Roche also criticized legislation that was introduced as the 2020 Connecticut Legislative Session opened on Feb. 5, which he views as obstructing attempts to increase workplace safety. 

“There’s legislation that came out this week as the legislative session opened that will water down licensing in the state of Connecticut,” Roche said. “These men that lost their lives were licensed tradesmen, and now they’re saying, ‘Well, we’re going to make it easier to get that license in the state of Connecticut….’ We need to fight that back.”

Director of Health and Safety at International Union of Operating Engineers Local 478 Kyle Zimmer, who was a first responder with the Connecticut Urban Search and Rescue Task Force One on the day of the plant’s explosion, called attention to post-traumatic stress disorder affecting workers in emergency services and building trades. 

“Suicide is at an all-time high in the building trades, and just overall behavioral and mental health issues that we take to work every day, and it [weighs] on us and it takes away from our work ethics,” Zimmer said. “It takes away from our safety challenges. We need to wrap our heads around this. We need to make it right. We need to make it part of safety and working with OSHA…. Overall mental health is probably the biggest challenge we’re ever going to have in the safety issues, so please pay attention to it.” 

Billy Crabb, son of Ronald Crabb, also gave a short statement in remembrance of his father.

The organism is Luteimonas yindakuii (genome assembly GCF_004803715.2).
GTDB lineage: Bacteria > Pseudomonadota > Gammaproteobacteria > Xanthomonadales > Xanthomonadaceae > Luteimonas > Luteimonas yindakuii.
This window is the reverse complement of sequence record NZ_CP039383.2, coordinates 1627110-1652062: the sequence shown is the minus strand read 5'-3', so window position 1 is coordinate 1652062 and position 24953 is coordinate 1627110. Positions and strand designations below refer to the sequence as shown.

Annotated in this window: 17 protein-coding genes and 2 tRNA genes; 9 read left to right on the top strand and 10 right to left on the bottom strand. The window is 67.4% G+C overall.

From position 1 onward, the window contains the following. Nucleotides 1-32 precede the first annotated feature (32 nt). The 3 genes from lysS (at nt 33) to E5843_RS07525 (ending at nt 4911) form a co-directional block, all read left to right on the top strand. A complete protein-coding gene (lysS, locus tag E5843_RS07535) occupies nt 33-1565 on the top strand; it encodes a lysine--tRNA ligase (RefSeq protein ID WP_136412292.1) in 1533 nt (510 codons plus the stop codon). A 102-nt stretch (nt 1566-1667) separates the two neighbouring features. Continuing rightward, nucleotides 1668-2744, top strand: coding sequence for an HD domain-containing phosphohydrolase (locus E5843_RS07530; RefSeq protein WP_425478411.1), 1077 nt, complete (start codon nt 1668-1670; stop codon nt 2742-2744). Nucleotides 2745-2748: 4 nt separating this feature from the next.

“The love my father showed me was enough to last multiple lifetimes, and even though he may not be here physically, he will always be by my side forever,” Crabb said. 

Venti closed the memorial service by thanking everyone who had attended and requesting that those in attendance leave with fond memories of the men who were lost in the explosion and a desire to help others. 

“Do not leave here today with a heavy heart,” Venti said. “Leave here today knowing that you knew these brothers and you shared some great, great memories with them, some great times…. Remember the good times…. And the other thing I’m going to ask everybody is when you get out of bed and your feet hit that floor and you thank the good Lord for another day, remember to help somebody each and every day. Do one simple act of kindness. Put a smile on somebody’s face and help somebody in need. You never, never know what’s going on in somebody’s mind and what demons or what bridges they’re trying to cross.”


Jiyu Shin can be reached at jshin01@wesleyan.edu or on Twitter @jiyu_shin.

Claire Isenegger can be reached at cisenegger@wesleyan.edu or on Twitter @claireisenegger.